Doctor accused of abusing dozens of JBLM patients faces charges

Maj. Michael Stockin, an anesthesiologist at Joint Base Lewis-McChord, faces over 50 counts of abusing patients.
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Joint Base Lewis-McChord
The “Iron Mike” statue at Joint Base Lewis-McChord in Washington. Joint Base Lewis-McChord Facebook page.

An Army doctor accused in one of the largest sexual abuse cases in military history appeared in court for the first time late Friday. 

The Army preferred court-martial charges against Maj. Michael Stockin, an anesthesiologist at Joint Base Lewis-McChord in August for abusive sexual contact and indecent viewing. In statements obtained by Task & Purpose, soldiers claim Stockin forced them to be naked for routine exams and groped their genitals.

Prosecutors believe Stockin may have victimized dozens of men at JBLM from late 2019 through the spring of 2022.

“This case is one of the largest in regards to the number of victims for a case of this type,” said Michelle McCaskill, spokesperson for the Army’s Office of Special Trial Counsel, which is prosecuting the Stockin case.

On Friday, Stockin appeared in a 6th Judicial Circuit court at JBLM for an arraignment hearing in which a military judge explained his rights during the court-martial, including whether to plead guilty and the option to be tried by a panel of officers or the judge alone. 

The 52 charges referred by Army prosecutors cover 41 victims. Stockin faces 47 counts of abusive sexual contact with each carrying a maximum punishment of 7-years confinement and five charges of indecent viewing, each of which carry a maximum punishment of a year confinement. One charge previously referred was withdrawn and dismissed by prosecutors after reviewing the evidence. There is no mandatory minimum penalty, according to the Army.

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“At this time the government does not intend to pursue pretrial confinement,” McCaskill said.

Stockin’s lawyer Robert Capovilla said in a statement that his client planned to plead not guilty and that they will fight every allegation in front of a jury. However at the trial, Stockin deferred entering a plea until the next session.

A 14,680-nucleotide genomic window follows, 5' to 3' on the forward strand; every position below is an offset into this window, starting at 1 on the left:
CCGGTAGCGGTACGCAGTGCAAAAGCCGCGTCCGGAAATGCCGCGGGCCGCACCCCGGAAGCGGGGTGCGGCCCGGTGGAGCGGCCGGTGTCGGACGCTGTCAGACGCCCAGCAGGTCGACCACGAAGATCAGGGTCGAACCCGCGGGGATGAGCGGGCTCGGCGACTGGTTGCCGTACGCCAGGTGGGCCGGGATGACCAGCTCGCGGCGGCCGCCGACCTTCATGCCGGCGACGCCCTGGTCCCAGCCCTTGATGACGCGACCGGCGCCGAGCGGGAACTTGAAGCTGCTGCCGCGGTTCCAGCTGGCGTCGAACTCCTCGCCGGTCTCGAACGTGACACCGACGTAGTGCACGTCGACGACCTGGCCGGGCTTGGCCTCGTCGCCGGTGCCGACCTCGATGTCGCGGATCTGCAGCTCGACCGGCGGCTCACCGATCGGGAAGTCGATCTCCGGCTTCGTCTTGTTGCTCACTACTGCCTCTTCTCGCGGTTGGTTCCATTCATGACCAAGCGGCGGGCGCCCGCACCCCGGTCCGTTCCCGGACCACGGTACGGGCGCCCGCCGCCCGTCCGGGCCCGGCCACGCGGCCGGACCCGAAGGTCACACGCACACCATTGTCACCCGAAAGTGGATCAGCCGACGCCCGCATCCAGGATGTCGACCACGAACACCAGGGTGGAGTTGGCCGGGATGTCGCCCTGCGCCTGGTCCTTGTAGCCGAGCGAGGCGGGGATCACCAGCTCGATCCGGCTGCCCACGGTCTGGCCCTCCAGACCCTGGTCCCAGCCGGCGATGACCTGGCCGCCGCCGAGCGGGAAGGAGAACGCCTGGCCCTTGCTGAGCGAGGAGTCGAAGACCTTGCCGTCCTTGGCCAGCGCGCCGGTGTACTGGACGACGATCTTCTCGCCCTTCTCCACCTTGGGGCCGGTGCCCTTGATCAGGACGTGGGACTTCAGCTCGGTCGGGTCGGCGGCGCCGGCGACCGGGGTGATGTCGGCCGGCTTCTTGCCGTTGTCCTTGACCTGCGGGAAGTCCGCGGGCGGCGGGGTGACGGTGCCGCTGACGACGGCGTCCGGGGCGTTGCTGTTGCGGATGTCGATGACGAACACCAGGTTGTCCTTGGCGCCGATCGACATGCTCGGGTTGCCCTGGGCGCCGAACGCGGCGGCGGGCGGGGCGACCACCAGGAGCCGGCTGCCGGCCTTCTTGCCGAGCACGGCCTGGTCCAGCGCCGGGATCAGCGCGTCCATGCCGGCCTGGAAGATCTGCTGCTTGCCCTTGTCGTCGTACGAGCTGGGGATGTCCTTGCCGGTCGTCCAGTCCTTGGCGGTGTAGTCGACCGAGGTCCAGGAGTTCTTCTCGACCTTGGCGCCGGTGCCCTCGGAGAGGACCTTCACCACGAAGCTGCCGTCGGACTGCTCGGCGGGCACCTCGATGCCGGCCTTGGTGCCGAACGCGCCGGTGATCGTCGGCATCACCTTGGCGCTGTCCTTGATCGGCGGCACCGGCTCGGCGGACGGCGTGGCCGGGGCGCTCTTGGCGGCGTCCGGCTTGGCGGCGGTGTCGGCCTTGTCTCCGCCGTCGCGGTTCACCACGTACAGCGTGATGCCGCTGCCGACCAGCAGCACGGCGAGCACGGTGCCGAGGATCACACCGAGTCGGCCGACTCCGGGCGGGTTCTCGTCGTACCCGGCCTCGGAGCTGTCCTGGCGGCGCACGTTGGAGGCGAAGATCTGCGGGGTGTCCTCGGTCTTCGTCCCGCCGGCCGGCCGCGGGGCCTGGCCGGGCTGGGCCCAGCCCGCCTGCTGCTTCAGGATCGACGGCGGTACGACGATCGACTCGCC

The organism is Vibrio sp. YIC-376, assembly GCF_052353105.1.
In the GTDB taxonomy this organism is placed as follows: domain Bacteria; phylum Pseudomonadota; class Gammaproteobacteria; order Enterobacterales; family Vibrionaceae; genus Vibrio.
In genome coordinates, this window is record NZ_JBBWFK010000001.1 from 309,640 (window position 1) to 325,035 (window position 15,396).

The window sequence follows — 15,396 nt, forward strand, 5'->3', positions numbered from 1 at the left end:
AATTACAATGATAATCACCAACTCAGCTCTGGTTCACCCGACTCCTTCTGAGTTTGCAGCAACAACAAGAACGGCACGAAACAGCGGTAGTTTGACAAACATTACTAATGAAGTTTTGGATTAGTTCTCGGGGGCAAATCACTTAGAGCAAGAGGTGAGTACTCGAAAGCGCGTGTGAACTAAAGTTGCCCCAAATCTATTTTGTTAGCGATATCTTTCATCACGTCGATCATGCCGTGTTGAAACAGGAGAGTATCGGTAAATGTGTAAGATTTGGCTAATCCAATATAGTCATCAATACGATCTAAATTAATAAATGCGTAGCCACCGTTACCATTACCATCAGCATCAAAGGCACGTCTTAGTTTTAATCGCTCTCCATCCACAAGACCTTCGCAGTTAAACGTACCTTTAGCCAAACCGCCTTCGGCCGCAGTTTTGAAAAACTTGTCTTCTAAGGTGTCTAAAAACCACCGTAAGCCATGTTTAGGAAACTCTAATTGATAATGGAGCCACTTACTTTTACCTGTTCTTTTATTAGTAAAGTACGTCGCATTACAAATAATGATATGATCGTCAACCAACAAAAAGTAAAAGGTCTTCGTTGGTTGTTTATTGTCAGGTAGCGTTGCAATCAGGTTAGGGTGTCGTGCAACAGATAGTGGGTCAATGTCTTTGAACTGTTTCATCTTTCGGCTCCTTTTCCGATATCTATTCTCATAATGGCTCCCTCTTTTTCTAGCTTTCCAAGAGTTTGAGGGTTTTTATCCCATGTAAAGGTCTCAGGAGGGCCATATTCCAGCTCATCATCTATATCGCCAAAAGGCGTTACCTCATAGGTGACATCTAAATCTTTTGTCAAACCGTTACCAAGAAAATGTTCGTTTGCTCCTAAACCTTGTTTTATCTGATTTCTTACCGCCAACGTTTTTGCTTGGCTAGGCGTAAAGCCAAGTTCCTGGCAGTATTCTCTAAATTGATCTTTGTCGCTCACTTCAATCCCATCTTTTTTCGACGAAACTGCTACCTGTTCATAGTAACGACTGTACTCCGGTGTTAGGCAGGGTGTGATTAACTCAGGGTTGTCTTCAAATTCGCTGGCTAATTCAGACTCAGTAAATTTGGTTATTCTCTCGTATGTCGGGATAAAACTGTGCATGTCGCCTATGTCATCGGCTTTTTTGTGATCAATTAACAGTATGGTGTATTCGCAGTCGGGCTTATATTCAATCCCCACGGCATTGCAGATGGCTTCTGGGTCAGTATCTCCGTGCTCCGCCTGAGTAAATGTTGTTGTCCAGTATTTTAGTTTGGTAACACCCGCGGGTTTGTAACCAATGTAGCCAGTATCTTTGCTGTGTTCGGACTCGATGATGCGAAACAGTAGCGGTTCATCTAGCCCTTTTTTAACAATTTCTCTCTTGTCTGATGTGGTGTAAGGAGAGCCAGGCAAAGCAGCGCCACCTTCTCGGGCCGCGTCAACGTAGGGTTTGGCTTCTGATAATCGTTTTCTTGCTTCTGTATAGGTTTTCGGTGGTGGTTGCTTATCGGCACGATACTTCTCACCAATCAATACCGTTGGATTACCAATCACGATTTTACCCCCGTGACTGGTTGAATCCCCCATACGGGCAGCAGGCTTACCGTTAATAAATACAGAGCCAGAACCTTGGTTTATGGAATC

“We sincerely hope that the United States Army is fully prepared to respect Major Stockin’s Constitutional rights at every phase of this process, both inside and outside of the courtroom,” Capovilla said in emailed statement to Task & Purpose. “We understand, without exception — that in today’s political culture — the media will continue to condemn Major Stockin and render judgement before a jury or judge even hears the evidence. We urge everyone to keep an open mind, to remember Major Stockin is presumed innocent, and understand that this fight is just getting started.”

The case will be one of the first major trials for the Army’s Office of Special Trial Counsel, which began taking cases Jan. 28. Special trial counsel offices were stood up within each service branch with specially trained lawyers to handle criminal cases involving sexual assault, domestic violence, child abuse and murder, regardless of where they occur.

The office represents a major change for the military justice system which historically left cases of troops accused of serious crimes to be investigated and prosecuted by legal teams under local chain of command. That system was often accused of creating conflicts of interest in which commanders went soft on defendants. Those cases are now handled by independent prosecutors in the OSTC who will decide what actions a case requires, ranging from a court martial to dismissal.

Following Friday’s hearing, the prosecution and defense will have opportunities to litigate pre-trial motions April 17-18, July 9-11, and Aug. 15-16. 

“Through close collaboration with the criminal investigators, OSTC thoroughly evaluated the evidence and carefully considered all the facts before referring charges in this case,” McCaskill said in an emailed statement after the trial. “We are confident that the facts and evidence support a conviction and that will be demonstrated when the case goes to trial on Oct. 7.”

UPDATE: (2/24/2024); Updated story with changes to the number of charges referred by prosecutors, Stockin’s plea deferment and next steps in the military justice process.

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